Labour leader Phil Goff says Prime Minister John Key is a good politician, but he believes the public will tire of him.

Journalists quizzed Mr Goff today over the latest polls that showed National retaining high levels of support.

The TVNZ/Colmar Brunton poll put National support on 54 per cent and Labour on 33 per cent.

A series of polls over the past year have recorded National with around a 20 percentage point lead over Labour.

TVNZ did not broadcast details of the poll, but it is usually of 1000 people with a margin of error of 3.5 per cent.

The lack of change in public sentiment follows the Government raising the prospect of lifting GST to fund personal tax cuts, opening up some protected areas of the conservation estate to mining and reopening debate about ownership of the foreshore and seabed.

Prime Minister John Key remained the preferred person to hold the job with 48 per cent support while only 8 per cent supported Mr Goff.

The Labour leader said there had been a positive trend for Labour, but it would take time to eat into National's lead.

"I think we are seeing a lift in Labour obviously from where we were last year. There has been a steady increase in Labour in the poll of polls (a rolling average of polls). It takes time, you have to be patient in opposition, but more and more we are seeing... that a lot of New Zealanders feel that New Zealand is on the wrong track," Mr Goff said.

"There is a lagged effect, people first of all think that the Government is not on the right track then they start to re-examine their voting allegiance after that."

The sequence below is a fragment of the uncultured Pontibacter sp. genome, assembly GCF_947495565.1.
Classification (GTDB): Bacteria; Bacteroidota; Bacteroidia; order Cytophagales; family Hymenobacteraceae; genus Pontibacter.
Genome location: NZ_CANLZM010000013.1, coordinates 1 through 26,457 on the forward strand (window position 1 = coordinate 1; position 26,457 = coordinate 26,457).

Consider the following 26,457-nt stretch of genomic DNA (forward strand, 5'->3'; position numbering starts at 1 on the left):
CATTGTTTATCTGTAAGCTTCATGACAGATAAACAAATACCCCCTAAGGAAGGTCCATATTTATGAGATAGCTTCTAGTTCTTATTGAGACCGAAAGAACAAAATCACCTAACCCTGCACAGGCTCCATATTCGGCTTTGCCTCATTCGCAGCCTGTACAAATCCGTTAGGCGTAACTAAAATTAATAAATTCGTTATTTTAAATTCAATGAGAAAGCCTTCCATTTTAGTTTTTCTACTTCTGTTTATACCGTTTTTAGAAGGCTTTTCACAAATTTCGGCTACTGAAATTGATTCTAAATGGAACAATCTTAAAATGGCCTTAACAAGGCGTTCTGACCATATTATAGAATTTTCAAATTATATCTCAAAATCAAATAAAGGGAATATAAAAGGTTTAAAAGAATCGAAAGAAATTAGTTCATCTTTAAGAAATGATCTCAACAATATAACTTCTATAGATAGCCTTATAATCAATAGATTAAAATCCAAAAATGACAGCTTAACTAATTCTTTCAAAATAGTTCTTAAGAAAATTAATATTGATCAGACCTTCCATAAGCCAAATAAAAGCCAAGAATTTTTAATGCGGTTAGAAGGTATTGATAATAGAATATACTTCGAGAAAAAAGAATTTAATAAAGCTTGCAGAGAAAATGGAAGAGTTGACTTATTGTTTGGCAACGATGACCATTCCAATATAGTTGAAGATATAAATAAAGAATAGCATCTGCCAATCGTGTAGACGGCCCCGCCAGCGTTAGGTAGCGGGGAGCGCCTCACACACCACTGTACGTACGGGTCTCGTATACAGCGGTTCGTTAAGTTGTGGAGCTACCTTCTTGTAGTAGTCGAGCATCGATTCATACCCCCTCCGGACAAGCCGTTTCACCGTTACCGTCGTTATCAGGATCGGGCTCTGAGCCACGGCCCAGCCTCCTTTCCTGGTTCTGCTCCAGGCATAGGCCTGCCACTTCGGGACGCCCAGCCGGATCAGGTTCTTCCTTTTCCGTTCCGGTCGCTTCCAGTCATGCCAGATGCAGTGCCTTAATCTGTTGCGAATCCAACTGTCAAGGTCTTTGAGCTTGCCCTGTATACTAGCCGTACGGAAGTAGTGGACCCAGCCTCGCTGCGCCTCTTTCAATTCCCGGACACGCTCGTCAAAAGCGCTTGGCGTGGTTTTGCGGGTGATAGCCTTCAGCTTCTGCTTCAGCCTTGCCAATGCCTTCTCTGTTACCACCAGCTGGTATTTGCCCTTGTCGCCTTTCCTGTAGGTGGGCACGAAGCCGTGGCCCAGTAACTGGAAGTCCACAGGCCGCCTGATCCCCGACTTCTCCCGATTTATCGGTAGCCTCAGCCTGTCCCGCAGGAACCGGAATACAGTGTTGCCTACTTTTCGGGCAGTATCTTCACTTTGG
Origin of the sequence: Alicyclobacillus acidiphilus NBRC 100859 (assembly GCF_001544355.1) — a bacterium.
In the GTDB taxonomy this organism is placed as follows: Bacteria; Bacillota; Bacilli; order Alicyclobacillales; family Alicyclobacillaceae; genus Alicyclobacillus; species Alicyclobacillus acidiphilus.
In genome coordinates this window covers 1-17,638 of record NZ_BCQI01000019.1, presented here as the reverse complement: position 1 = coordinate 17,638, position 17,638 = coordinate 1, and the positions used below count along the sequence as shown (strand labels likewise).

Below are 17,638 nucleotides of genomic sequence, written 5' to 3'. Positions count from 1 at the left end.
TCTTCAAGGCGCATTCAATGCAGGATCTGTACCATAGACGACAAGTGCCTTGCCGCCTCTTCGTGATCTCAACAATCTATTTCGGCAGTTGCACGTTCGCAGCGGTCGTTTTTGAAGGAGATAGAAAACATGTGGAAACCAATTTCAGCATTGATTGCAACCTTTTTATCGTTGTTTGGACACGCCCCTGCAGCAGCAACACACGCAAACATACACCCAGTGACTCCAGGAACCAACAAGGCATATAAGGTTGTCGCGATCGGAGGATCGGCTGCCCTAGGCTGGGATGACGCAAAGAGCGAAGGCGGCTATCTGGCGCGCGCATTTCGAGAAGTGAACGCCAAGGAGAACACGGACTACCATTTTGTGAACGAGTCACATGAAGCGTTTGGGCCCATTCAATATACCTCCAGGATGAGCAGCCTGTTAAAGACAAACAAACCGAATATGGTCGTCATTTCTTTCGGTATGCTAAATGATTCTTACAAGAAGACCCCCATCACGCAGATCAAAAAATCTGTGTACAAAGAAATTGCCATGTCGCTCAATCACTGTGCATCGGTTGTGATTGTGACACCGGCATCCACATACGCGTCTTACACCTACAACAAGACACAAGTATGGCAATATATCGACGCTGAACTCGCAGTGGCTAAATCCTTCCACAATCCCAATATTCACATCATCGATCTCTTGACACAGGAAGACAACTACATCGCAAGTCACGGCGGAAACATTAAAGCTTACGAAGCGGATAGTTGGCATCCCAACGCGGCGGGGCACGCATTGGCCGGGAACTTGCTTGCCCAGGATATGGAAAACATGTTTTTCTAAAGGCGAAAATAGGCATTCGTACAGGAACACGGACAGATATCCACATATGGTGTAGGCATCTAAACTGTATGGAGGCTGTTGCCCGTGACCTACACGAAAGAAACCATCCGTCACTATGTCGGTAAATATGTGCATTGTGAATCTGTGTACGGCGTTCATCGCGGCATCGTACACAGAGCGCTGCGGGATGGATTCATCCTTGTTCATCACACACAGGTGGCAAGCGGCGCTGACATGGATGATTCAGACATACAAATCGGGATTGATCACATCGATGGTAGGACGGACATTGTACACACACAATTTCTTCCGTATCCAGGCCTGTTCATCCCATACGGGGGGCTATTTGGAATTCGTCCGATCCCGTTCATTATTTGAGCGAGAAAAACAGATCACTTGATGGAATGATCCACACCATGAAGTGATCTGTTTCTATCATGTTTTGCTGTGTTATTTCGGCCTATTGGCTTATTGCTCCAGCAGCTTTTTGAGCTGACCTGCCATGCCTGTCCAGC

Labour had managed to maintain its political base from the last election and there was no question over his leadership.

The reality was that Mr Key was popular at the moment, he said.

"John Key is a very good politician, very slick, very professional in what he does, very good at photo opportunities... In the end reality catches up and becomes more important than perception," Mr Goff said.

"I am happy to give credit where credit is due. He is a good politician at getting a media opportunity and at political spin, they poll every week and say in their statements what they think the public wants to hear, that works for a while but in the end that doesn't tackle the real problems."

Mr Goff pointed to his predecessor Helen Clark who rode out very low polling and unpopularity to win three elections and become very popular.